Teachers, nurses, police and other NSW public servants will get 10 days of paid domestic and family violence leave each year under a new government policy.
NSW Minister for the Prevention of Domestic Violence Pru Goward on Thursday said the new entitlement, which will be in place from January 1, would ensure survivors of domestic violence had more resources and time to rebuild their lives.
It will be available to all public sector employees, including teachers, nurses and police.
Under current laws, government staff must exhaust all other leave before they are entitled to five days “special leave”, which Ms Goward said wasn’t good enough.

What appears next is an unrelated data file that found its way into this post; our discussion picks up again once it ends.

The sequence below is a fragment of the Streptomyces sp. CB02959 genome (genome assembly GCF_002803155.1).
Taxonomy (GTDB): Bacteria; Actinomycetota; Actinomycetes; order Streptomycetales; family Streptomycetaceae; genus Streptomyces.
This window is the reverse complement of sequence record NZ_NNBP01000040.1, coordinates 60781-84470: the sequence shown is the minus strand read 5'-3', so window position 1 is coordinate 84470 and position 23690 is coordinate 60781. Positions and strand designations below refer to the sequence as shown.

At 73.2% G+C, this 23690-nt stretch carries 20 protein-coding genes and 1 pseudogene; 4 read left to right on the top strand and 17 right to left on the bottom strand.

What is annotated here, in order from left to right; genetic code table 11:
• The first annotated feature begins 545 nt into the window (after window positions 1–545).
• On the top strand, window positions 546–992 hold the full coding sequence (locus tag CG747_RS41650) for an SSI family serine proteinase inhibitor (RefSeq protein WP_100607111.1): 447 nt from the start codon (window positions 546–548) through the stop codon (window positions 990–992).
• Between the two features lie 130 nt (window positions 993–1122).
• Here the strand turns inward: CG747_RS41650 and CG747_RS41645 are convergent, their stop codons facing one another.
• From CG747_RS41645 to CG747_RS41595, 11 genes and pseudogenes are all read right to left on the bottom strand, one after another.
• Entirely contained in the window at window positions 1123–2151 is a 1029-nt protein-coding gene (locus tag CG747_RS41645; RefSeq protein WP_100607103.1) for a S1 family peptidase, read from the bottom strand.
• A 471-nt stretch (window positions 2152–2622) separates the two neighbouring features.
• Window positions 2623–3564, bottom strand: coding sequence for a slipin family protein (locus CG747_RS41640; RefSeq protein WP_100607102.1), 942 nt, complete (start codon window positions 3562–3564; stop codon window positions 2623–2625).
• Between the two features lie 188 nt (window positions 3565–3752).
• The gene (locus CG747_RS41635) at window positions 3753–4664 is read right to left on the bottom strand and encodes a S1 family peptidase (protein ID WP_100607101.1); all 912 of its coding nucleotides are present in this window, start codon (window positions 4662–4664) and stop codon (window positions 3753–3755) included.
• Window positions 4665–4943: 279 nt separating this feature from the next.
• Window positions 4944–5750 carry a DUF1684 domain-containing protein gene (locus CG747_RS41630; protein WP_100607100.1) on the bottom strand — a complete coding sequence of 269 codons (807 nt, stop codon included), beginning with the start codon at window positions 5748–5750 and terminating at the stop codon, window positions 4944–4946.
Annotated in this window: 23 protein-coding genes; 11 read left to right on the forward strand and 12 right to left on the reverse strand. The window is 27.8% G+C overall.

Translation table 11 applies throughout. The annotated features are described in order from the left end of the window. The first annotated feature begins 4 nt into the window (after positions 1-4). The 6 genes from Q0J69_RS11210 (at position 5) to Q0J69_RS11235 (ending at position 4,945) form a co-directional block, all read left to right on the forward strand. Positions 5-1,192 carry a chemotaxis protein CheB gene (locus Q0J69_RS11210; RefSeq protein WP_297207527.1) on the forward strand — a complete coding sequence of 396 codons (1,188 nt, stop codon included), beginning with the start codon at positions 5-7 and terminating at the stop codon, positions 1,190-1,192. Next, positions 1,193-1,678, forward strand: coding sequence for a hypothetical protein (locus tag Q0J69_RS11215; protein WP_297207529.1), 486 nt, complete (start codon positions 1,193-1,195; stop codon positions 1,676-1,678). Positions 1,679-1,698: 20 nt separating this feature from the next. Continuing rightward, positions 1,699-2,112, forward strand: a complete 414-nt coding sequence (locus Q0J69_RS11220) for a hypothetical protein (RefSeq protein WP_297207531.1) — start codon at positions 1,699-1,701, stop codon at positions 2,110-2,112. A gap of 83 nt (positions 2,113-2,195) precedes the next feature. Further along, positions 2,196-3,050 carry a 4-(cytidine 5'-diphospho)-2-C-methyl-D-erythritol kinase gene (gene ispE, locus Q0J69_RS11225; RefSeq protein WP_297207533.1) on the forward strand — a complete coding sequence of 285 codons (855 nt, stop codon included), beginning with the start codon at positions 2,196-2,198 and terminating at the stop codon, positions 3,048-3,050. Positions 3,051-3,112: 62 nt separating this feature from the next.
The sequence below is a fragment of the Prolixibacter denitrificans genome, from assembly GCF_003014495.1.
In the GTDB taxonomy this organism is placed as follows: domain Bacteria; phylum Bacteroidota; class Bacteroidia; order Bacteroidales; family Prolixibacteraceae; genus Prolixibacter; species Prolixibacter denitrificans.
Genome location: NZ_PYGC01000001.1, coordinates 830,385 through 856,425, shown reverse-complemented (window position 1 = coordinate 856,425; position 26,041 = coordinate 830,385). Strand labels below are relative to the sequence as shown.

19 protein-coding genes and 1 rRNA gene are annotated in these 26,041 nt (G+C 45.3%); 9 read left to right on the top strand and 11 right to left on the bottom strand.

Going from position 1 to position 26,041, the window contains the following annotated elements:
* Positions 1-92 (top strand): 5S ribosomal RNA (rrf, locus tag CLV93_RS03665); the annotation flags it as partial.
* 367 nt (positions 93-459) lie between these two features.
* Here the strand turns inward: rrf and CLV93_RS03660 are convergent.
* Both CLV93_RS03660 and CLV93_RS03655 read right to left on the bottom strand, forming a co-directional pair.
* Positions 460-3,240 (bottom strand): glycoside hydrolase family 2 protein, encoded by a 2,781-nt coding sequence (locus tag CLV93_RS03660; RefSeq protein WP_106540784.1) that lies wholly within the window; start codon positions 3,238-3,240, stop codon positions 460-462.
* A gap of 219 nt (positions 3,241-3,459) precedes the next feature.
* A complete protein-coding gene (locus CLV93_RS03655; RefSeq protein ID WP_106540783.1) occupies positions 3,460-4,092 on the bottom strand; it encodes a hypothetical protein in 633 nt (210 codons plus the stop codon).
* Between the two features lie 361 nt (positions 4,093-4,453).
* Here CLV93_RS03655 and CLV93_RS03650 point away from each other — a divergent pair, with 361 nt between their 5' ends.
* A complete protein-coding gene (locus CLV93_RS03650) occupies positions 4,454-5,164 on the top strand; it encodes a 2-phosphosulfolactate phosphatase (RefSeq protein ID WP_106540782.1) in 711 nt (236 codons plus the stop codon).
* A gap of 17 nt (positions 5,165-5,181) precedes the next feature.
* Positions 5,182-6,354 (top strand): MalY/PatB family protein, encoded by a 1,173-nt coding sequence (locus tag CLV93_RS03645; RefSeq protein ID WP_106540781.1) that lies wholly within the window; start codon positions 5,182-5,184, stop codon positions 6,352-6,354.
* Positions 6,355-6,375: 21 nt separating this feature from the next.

Under the new system, victims will be able to use the 10 days without having to exhaust their other options.
“Employees may now use domestic violence leave to seek safe housing; attend related medical and legal appointments or organise alternative care and schooling arrangements for their children and will not have to exhaust all other forms of leave beforehand,” Ms Goward said.
Treasurer Dominic Perrottet said the new system acknowledges the financial burden domestic violence can have on victims.
While unable to specify the exact cost, Ms Goward said it would be “modest” and be absorbed by each department.
“The cost of course will reflect its usage,” Ms Goward told reporters.
“This is a great beginning for our staff.”
Unions NSW secretary Mark Morey welcomed the announcement, but pointed out NSW was the last state government to introduce paid domestic violence leave for employees.